Royal ISD Police receives training to teach anti-drug, anti-violence program in classrooms

Starting on March 27, about 2,700 students PreK-12 in Waller County will be educated on the curriculum implemented by L.E.A.D. (Law Enforcement Against Drugs & Violence), a nationwide nonprofit that works with communities to help students understand the dangers of drugs and violence.

Marilyn Vaughn, Royal ISD police chief, along with officers Dalton Williams and Lyndon Stamps, received the training to teach the program.

Now, during the school day, students at Royal Early Childhood Center, Royal Elementary School, Royal Stem Academy, Royal Junior High School and Royal High School will learn how to strengthen their goal setting, decision making and communication skills in addition to receiving age-appropriate lessons on the dangers of bullying, drugs and violence.

“We welcome the Royal ISD Police Department into our family, and we’re confident that the impact Chief Vaughn, Officer Williams and Officer Stamps will have on their community will contribute toward our goal of strengthening police-community relationships,” Nick DeMauro, L.E.A.D. CEO, said. “We’re thrilled for the children in Waller County to reap the benefits of our program as they’ll take away crucial life skills in addition to learning about the importance of drug and violence prevention.”

L.E.A.D. provides services “On the Street” and “In the Classroom” as it brings law enforcement and communities closer together. The “In the Classroom” program is taught by 3800 trained instructors in 41 states. L.E.A.D. has a proven effective, law enforcement-focused anti–drug, anti–violence curriculum for K-12 students in the U.S. The L.E.A.D. curriculum is taught over the course of a 10-week program to educate youth on how they can make smart decisions without the involvement of drugs or violence.

Vaughn believes students gaining knowledge that will help them learn how to make more informed decisions in their day-to-day lives is the main benefit that L.E.A.D. will provide.

“The material we teach will vary for each grade level that we’re teaching since the children are of numerous ages,” Vaughn said. “However, I have no doubt that all 2696 students in the organization will learn a valuable lesson that they’ll find useful throughout the rest of their school careers and beyond. Officer Williams, Officer Stamps and I are very impressed with the program, and we can’t wait to observe the kids begin to make better choices throughout it.”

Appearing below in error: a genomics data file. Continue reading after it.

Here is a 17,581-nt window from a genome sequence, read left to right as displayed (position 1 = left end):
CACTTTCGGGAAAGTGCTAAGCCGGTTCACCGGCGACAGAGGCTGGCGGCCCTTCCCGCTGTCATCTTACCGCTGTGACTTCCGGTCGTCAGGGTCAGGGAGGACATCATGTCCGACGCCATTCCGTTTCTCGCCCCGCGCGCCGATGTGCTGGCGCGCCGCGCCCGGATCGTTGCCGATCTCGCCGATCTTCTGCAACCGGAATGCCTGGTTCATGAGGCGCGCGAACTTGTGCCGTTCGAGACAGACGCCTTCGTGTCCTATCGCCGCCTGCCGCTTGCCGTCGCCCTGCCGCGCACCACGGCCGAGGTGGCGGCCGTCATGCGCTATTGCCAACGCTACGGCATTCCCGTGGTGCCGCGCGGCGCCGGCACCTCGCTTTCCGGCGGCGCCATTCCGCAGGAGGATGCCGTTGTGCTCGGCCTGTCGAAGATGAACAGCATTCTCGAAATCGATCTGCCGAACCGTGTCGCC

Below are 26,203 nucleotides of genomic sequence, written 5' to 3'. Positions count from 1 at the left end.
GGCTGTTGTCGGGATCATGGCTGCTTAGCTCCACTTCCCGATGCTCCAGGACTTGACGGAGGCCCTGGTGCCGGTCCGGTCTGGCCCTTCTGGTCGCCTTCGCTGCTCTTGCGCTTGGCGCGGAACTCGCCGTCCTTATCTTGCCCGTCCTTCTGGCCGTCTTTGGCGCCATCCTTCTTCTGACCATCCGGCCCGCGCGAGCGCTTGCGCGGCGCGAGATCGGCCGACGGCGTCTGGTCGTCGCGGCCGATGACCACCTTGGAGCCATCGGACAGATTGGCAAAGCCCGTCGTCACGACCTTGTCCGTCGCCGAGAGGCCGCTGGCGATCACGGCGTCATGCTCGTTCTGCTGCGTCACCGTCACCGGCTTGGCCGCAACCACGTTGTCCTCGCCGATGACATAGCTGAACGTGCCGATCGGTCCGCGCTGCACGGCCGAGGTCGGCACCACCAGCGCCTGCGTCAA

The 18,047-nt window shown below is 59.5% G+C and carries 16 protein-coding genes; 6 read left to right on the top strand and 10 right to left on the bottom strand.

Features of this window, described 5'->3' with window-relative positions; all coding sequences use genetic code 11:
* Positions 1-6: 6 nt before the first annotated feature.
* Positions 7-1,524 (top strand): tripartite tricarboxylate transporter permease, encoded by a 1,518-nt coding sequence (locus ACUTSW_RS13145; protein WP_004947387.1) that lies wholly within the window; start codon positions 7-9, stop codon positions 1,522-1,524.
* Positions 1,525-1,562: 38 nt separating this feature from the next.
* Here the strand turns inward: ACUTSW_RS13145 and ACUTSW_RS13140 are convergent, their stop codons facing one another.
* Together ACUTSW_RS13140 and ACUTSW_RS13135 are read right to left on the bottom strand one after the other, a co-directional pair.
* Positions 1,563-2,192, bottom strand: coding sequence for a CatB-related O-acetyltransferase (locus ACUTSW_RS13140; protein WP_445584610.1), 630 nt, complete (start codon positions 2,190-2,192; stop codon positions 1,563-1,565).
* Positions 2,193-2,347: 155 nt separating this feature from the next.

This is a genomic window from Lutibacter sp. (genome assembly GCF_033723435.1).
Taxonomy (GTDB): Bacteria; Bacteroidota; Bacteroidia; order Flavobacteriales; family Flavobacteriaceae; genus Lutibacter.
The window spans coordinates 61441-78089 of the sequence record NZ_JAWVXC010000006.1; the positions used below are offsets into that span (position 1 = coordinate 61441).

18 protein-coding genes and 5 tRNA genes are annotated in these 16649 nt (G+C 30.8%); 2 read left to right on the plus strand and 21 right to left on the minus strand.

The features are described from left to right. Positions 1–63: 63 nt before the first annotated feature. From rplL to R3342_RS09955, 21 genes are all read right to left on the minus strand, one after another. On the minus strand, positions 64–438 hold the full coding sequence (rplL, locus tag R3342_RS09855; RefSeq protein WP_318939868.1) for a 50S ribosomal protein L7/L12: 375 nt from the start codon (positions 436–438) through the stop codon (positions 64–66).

Vaughn said she looks forward to spending time and building a relationship with the students in the classroom and is grateful to L.E.A.D. for giving her the chance to do so.

“Communication is lacking between the police and kids, and these 10 weeks will be the perfect opportunity to start working on it,” Vaughn said. “I’m certain that we’ll form strong bonds with the students by having the opportunity to teach them such a prominent subject matter, and I’m excited to see how the relationships develop.”

Vaughn said the interaction with the police officers during the school day is one of the program’s greatest aspects.

“It’s great that we’ll get to know the students on a more personal level while we educate them on the harms of bullying, drugs and violence, which is a topic that may be better coming from us as opposed to their families or friends,” Vaughn said. “Our interaction with the children will also help to bridge the gap between our police department and the community in Waller County, which is incredibly important to L.E.A.D. as it is to us.”

For more information on L.E.A.D., please visit

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